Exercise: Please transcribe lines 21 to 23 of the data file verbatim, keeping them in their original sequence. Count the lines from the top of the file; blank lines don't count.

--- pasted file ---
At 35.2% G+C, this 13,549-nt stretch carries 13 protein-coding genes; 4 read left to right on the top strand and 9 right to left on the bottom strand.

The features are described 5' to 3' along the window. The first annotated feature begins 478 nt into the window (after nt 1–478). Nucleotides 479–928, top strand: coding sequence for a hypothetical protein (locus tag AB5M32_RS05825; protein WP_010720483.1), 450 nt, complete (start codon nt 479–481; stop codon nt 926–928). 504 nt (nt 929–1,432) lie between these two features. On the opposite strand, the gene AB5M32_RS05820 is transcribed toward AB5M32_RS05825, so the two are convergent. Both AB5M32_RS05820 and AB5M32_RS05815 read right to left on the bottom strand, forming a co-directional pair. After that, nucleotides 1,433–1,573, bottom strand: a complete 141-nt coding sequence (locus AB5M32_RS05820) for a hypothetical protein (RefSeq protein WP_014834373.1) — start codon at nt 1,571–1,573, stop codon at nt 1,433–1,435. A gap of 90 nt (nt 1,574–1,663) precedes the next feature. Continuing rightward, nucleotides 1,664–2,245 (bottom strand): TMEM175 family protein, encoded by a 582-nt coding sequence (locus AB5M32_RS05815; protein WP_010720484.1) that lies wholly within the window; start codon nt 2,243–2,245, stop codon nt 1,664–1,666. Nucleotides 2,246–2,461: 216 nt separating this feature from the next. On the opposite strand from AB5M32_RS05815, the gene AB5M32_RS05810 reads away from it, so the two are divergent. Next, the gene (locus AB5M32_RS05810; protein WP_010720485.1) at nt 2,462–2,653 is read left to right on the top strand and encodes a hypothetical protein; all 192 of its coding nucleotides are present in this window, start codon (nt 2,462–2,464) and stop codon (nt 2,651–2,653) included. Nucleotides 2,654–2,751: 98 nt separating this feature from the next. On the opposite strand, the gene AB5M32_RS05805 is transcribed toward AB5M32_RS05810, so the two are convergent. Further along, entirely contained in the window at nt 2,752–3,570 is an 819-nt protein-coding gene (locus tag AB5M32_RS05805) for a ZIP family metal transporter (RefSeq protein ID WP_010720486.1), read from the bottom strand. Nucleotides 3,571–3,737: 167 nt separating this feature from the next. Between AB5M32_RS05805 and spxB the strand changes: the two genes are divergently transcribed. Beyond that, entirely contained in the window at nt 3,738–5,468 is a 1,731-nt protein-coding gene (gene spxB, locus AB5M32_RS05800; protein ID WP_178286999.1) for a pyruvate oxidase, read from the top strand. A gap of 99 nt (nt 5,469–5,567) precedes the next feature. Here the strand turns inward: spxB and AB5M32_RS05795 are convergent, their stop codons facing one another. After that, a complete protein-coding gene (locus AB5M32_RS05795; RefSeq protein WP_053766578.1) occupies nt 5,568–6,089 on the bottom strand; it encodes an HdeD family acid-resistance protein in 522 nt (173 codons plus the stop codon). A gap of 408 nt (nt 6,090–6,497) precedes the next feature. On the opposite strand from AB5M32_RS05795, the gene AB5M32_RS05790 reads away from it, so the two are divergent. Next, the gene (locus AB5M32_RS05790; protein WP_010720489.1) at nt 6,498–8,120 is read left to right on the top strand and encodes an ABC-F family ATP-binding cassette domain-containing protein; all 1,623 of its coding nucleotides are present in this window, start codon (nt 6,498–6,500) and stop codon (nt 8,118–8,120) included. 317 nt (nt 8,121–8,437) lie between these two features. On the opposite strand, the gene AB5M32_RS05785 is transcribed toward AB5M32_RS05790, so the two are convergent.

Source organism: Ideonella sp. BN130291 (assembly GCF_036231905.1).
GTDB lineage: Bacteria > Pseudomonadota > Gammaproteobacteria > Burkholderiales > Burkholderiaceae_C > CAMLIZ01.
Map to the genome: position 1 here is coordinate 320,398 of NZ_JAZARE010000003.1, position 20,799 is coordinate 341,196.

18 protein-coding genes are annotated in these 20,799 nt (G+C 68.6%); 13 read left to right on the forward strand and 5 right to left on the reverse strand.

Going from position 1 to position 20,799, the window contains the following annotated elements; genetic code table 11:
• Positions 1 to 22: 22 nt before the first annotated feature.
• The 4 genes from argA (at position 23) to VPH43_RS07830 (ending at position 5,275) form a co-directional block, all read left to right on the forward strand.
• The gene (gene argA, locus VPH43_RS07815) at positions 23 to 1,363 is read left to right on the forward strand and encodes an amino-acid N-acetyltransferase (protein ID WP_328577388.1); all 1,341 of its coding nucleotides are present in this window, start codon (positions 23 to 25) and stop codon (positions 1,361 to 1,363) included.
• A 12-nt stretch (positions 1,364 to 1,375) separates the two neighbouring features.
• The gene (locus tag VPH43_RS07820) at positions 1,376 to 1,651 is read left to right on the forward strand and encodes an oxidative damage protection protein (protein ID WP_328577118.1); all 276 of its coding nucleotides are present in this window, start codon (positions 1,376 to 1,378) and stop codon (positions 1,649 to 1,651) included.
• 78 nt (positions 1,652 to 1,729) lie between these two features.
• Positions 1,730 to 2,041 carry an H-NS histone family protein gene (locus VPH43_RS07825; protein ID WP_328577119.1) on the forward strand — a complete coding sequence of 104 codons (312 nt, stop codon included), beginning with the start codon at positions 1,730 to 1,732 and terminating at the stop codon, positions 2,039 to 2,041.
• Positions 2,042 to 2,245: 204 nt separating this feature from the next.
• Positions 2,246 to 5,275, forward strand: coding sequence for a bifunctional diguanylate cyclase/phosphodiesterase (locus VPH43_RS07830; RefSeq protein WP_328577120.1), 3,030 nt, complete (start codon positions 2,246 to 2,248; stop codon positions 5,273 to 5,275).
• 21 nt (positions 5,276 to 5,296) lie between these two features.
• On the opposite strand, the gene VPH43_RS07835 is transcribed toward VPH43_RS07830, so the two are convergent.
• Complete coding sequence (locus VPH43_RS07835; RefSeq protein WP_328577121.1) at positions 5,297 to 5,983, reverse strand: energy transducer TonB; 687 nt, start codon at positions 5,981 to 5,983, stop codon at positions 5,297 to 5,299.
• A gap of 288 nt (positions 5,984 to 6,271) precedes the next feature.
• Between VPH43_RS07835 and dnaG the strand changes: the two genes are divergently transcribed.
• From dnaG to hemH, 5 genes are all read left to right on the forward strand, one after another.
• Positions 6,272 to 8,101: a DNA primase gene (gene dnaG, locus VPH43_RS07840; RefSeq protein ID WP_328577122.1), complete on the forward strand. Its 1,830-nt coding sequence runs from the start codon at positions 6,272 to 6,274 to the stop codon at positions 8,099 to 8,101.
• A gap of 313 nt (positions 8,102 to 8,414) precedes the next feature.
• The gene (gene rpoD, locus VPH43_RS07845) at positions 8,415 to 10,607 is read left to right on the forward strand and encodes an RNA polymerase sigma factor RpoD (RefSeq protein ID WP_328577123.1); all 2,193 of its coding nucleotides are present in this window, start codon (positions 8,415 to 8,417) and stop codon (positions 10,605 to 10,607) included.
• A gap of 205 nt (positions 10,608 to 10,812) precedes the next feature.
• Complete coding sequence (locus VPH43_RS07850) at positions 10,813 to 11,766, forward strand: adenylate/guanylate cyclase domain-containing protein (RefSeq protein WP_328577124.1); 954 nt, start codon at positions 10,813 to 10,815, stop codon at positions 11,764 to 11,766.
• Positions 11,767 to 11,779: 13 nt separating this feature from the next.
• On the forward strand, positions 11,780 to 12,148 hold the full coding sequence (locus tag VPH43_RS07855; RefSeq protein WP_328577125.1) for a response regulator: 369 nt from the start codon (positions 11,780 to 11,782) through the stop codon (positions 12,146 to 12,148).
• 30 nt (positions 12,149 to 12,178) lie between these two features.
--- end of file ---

• Between VPH43_RS07835 and dnaG the strand changes: the two genes are divergently transcribed.
• From dnaG to hemH, 5 genes are all read left to right on the forward strand, one after another.
• Positions 6,272 to 8,101: a DNA primase gene (gene dnaG, locus VPH43_RS07840; RefSeq protein ID WP_328577122.1), complete on the forward strand. Its 1,830-nt coding sequence runs from the start codon at positions 6,272 to 6,274 to the stop codon at positions 8,099 to 8,101.